Characterization of shocked quartz grains from Chicxulub peak ring granites and shock pressure estimates

1Jean‐Guillaume Feignon,2Ludovic FerriÈre,3Hugues Leroux,1Christian Koeberl
Meteoritics & Planetary Science (in Press) Link to Article [https://doi.org/10.1111/maps.13570]
1Department of Lithospheric Research, University of Vienna, Althanstrasse 14, A‐1090 Vienna, Austria
2Natural History Museum, Burgring 7, A‐1010 Vienna, Austria
3Univ‐Lille, CNRS, INRAE, Centrale Lille, UMR 8207 – UMET – Unité Matériaux et transformations, 59655 Villeneuve d’Ascq, France
Published by arrangement with John Wiley & Sons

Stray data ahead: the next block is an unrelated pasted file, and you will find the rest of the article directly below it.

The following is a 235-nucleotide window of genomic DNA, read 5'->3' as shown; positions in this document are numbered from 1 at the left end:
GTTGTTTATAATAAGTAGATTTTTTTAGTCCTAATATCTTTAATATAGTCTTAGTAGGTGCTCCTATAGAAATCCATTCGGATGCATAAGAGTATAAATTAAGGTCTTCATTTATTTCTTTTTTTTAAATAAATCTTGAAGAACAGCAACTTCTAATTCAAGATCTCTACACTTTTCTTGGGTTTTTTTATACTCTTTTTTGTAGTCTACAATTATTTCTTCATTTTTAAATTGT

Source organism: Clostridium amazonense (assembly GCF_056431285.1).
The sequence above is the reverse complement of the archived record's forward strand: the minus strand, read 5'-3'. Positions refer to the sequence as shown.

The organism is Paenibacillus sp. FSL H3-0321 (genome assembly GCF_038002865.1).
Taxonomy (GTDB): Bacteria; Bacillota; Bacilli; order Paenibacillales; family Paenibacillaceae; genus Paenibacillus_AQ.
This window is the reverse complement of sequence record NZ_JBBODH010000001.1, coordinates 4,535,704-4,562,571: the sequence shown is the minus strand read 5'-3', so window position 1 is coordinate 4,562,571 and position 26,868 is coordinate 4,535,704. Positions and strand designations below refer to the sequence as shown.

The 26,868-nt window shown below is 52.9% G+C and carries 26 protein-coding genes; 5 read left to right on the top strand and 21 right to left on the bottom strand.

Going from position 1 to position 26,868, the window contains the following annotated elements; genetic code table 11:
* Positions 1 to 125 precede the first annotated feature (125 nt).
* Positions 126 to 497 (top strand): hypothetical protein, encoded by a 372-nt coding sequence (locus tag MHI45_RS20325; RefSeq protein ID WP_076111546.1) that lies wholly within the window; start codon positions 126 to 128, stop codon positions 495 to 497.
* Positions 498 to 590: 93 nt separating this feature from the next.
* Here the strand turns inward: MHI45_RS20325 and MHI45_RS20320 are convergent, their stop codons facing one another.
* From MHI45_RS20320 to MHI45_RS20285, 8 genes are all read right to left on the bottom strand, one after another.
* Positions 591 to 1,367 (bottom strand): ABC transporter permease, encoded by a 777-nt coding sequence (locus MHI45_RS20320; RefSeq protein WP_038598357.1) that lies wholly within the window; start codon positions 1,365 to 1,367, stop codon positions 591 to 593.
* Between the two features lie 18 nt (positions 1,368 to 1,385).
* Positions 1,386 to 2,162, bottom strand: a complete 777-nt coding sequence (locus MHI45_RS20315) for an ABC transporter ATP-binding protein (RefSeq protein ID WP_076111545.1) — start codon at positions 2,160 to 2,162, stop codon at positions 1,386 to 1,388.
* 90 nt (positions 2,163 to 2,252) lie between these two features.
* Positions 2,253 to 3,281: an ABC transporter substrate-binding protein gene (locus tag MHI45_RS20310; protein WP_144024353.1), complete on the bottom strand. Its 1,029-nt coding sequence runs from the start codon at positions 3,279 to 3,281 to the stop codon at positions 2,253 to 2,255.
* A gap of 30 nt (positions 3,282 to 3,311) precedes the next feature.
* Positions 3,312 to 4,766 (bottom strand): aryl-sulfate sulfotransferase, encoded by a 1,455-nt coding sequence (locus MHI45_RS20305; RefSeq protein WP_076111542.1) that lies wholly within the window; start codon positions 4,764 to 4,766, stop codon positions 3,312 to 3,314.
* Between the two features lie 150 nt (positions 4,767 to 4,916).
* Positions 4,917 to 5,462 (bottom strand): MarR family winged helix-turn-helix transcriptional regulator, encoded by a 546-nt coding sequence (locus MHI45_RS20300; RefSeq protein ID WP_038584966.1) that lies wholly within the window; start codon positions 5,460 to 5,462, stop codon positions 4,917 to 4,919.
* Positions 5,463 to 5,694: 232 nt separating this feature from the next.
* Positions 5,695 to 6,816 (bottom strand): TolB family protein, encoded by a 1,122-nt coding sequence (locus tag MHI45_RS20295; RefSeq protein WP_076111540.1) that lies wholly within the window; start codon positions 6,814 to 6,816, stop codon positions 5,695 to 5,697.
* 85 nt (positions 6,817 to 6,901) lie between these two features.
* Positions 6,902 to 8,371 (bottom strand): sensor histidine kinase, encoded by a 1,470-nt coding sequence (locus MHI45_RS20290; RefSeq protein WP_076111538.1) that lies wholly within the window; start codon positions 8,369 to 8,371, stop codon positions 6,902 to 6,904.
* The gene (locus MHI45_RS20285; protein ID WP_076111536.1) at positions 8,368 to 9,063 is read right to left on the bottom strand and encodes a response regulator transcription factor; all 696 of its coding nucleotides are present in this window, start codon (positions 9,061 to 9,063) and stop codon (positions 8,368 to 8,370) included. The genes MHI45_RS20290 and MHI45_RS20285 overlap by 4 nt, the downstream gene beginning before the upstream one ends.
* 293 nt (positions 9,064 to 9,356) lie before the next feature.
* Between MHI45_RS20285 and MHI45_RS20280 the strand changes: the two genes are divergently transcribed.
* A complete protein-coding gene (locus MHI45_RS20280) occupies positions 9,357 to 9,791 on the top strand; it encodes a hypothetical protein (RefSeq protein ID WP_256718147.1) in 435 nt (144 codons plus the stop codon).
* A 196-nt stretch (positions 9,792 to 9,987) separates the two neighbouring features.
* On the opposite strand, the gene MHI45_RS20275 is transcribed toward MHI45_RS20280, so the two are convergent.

Planar deformation features (PDFs) in quartz are a commonly used and well‐documented indicator of shock metamorphism in terrestrial rocks. The measurement of PDF orientations provides constraints on the shock pressure experienced by a rock sample. A total of 963 PDF sets were measured in 352 quartz grains in 11 granite samples from the basement of the Chicxulub impact structure’s peak ring (IODP‐ICDP Expedition 364 drill core), with the aim to quantify the shock pressure distribution and a possible decay of the recorded shock pressure with depth, in the attempt to better constrain shock wave propagation and attenuation within a peak ring. The investigated quartz grains are highly shocked (99.8% are shocked), with an average of 2.8 PDF sets per grain; this is significantly higher than in all previously investigated drill cores recovered from Chicxulub and also for most K‐Pg boundary samples (for which shocked quartz data are available). PDF orientations are roughly homogenous from a sample to another sample and mainly parallel to {10urn:x-wiley:10869379:media:maps13570:maps13570-math-00013} and {10urn:x-wiley:10869379:media:maps13570:maps13570-math-00024} orientations (these two orientations representing on average 68.6% of the total), then to {10urn:x-wiley:10869379:media:maps13570:maps13570-math-00032} orientation, known to form at higher shock pressure. Our shock pressure estimates are within a narrow range, between ~16 and 18 GPa, with a slight shock attenuation with increasing depth in the drill core. The relatively high shock pressure estimates, coupled with the rare occurrence of basal PDFs, i.e., parallel to the (0001) orientation, suggest that the granite basement in the peak ring could be one of the sources of the shocked quartz grains found in the most distal K‐Pg boundary sites.

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